Chatou is such a pleasant suburban town on the edge of Paris. It has good access to the city and boasts a public swimming pool with a lovely garden open to sunbathers as soon as the mild weather allows.
There is an excellent shopping area around the market square at Chatou and a busy market is held frequently throughout the week. Alternatively you have Carrefour supermarket at Montesson, which is 10 to 15 minutes by car.
Croissy sur Seine
Croissy sur Seine is a 15-minute ride on RER line A from Charles de Gaulle-Etoile. The bus service from the station takes you to the centre of Croissy on its way up to Bougival and La Celle St Cloud.
Croissy sur Seine proudly calls itself 'the town where it’s good to live'. With a population of only 10,000, it has the feel of a wealthy provincial town.
Croissy sur Seine has become a sort of after location as witnessed by the numbers of banks and estate agents in town. Along with Vésinet and Chatou it is extremely popular with expatriate families wanting a house and garden to rent or buy. People tend to settle in Croissy because of the British School of Paris on the quai de l’Ecluse and the easy access to Paris or to the motor ways going North.
Life centres on boulevard Fernand Hostachy, where practical shopping mixes with luxury goods, hairdressers and beauty salons. Historic Croissy is closer to the river at Grande Rue. Here vestiges of what were the original commerce have been turned into charming terraced houses. The old Château Chenorier is the home of the town library and behind, the old garden is open to the public as a park. Just opposite is the 12th-century Chapelle St-Leonard. Regular art exhibitions are held here and in the Maison Josephine. Grande Rue runs parallel to the small lane along the edge of the river. A panel shows the exact view Renoir saw when he painted La Grenouillière Alas. The bathers have gone replaced by the ships and barges moving goods up to Paris along this major artery.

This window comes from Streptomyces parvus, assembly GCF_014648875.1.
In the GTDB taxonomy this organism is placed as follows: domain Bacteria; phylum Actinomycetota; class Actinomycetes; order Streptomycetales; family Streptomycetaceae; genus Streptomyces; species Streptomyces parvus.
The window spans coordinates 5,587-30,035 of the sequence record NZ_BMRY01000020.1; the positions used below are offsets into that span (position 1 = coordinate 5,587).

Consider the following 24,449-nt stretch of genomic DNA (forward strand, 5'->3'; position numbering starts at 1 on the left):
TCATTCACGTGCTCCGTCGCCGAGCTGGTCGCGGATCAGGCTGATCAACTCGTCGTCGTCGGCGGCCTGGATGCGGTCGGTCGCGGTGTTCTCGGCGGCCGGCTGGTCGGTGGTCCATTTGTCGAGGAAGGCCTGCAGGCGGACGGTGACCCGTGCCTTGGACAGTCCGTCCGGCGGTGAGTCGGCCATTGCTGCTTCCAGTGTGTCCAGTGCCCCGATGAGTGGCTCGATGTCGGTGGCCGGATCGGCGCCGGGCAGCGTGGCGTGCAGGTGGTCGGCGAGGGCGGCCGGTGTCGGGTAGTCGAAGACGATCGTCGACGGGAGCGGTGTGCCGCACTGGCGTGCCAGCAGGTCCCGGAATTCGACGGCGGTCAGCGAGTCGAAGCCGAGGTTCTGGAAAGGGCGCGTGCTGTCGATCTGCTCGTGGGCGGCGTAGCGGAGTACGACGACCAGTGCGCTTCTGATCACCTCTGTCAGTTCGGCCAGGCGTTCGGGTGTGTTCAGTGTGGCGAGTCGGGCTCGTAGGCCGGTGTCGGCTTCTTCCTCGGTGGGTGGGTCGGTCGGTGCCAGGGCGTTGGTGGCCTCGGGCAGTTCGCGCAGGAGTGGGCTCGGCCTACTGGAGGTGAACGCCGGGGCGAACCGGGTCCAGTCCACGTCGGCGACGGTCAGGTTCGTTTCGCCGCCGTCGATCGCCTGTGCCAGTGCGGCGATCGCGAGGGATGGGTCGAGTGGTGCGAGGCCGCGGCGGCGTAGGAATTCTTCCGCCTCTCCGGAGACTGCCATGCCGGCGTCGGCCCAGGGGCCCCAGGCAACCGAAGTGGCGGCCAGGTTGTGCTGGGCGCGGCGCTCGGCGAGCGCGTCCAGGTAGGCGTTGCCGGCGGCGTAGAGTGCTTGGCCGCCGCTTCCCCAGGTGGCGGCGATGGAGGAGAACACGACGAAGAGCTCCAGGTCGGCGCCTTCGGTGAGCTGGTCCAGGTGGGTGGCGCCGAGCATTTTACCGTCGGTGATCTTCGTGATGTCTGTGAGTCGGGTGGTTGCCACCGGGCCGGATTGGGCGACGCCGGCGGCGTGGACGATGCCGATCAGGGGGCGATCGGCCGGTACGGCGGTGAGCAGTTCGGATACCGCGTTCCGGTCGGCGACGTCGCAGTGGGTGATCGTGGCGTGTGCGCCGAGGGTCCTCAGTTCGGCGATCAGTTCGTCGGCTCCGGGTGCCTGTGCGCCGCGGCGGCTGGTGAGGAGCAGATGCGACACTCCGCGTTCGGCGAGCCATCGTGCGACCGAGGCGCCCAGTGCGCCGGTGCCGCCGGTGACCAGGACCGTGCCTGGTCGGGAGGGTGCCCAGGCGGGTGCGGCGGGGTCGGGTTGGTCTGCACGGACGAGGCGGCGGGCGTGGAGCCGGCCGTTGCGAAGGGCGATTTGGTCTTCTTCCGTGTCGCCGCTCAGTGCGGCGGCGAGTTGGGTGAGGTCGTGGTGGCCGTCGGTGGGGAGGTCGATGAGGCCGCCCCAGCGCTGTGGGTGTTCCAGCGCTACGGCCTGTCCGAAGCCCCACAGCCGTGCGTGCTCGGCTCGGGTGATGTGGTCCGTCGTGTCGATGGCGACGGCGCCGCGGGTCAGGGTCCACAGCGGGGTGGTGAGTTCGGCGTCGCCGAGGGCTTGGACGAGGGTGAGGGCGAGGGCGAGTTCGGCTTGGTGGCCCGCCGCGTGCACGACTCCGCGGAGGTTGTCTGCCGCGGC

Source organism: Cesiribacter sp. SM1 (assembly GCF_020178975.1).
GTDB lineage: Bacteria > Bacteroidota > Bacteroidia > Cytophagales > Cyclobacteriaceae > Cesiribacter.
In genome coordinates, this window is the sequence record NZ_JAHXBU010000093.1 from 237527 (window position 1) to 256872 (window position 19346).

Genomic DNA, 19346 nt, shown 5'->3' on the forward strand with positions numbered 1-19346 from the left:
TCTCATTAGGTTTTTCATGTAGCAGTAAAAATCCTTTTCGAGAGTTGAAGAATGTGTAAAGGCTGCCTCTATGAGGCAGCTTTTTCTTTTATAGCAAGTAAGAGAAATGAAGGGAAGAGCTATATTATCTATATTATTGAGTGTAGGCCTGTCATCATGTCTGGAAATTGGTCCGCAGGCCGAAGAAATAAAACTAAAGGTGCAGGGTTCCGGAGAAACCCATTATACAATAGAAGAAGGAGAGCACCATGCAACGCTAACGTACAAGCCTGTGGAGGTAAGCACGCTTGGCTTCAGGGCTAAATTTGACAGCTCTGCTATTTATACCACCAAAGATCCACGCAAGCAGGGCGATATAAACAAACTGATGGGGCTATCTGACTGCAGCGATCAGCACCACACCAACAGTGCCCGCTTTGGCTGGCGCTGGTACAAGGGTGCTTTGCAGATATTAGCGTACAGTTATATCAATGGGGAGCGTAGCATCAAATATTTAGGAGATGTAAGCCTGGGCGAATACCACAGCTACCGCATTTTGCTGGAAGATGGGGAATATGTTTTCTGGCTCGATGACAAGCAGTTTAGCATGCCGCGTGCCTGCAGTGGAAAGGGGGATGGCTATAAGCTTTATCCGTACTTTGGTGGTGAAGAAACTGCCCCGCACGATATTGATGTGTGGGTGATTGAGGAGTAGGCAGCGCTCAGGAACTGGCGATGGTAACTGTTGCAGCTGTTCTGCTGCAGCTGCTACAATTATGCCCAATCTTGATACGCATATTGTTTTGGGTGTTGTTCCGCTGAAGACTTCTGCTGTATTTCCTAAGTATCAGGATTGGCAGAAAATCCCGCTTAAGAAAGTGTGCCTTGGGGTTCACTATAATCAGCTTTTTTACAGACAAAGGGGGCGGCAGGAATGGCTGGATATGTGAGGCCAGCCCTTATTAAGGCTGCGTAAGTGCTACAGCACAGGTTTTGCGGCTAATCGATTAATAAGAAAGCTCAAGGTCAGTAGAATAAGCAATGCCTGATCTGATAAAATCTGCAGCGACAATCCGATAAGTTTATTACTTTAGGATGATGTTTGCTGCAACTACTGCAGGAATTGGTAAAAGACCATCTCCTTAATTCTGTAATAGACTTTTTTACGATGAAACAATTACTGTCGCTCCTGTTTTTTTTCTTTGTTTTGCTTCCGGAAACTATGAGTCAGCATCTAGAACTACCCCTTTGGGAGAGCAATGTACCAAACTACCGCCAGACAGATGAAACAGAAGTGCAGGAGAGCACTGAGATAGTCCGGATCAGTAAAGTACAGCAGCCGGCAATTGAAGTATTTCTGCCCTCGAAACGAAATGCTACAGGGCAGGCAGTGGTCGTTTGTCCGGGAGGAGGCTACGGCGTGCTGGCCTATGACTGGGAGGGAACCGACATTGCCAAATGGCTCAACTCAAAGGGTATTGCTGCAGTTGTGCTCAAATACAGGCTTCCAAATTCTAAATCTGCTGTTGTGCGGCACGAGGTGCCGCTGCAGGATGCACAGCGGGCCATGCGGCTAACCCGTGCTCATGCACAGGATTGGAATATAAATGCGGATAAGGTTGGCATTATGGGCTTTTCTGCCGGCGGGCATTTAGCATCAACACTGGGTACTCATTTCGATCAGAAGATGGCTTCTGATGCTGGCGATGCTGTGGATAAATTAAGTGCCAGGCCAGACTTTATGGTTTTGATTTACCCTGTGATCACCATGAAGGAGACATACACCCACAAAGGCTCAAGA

Croissy has a good supermarket at Champion and the town is ideally located for the large hypermarkets and shops at Montesson (Carrefour), Le Chesnay (Parly II), Plaisir (Auchan & Ikea) and Carrefour (Chambourcy). Of course Paris and St Germain en Laye are easily accessible by public transport.
Next stop down from Croissy on the RER A in the direction of St.-Germain-en-Laye brings you to Le Vésinet just 17 minutes from the Arc de Triomphe. If you are looking for beautiful houses and attractive gardens along with good facilities for residents, Le Vésinet is the place to be. It offers 19th-century grandes maisons, manor houses and streamside garden paths by the lac superieur to the lac inferieur. The town has its shops based around the church. There are chocolate and clothing stores, but it is an expensive town so you will need a car to go to other shopping centres to manage the budget. Le Vésinet describes it self as a 'high class' town and it figures amongst the very top richest areas outside the main cities in France. It is twinned with Elmwood in the USA and Worcester in the UK. Expatriates figure strongly in the population which has given rise to a number of English schools from those for the very young up to teens. Opportunities are open to go on either into the French education system or to revert back to the international schools. There is a very good accueil into the French community in Le Vésinet through the Acceuil de Villes de France (AVF). They organize many activities; French-English conversation groups, arts and crafts, walking and discovering the area.
Le Vésinet compares to the towns of the stockbroker belt around the south of London. It is just on the edge of Paris, but feels like being in the country.